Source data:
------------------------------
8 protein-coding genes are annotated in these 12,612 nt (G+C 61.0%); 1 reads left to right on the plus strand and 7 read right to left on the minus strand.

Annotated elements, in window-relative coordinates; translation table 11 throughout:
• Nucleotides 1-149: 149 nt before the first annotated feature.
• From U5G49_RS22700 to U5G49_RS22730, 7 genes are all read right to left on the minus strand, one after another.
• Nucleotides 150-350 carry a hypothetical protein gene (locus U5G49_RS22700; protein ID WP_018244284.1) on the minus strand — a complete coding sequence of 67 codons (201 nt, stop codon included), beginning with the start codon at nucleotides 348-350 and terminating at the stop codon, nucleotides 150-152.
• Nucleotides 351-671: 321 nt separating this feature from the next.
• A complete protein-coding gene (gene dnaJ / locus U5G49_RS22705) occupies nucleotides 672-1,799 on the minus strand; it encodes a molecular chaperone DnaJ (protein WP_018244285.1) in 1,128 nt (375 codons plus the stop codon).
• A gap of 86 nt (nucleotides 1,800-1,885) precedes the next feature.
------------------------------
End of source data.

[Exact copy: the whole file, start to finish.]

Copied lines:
8 protein-coding genes are annotated in these 12,612 nt (G+C 61.0%); 1 reads left to right on the plus strand and 7 read right to left on the minus strand.

Annotated elements, in window-relative coordinates; translation table 11 throughout:
• Nucleotides 1-149: 149 nt before the first annotated feature.
• From U5G49_RS22700 to U5G49_RS22730, 7 genes are all read right to left on the minus strand, one after another.
• Nucleotides 150-350 carry a hypothetical protein gene (locus U5G49_RS22700; protein ID WP_018244284.1) on the minus strand — a complete coding sequence of 67 codons (201 nt, stop codon included), beginning with the start codon at nucleotides 348-350 and terminating at the stop codon, nucleotides 150-152.
• Nucleotides 351-671: 321 nt separating this feature from the next.
• A complete protein-coding gene (gene dnaJ / locus U5G49_RS22705) occupies nucleotides 672-1,799 on the minus strand; it encodes a molecular chaperone DnaJ (protein WP_018244285.1) in 1,128 nt (375 codons plus the stop codon).
• A gap of 86 nt (nucleotides 1,800-1,885) precedes the next feature.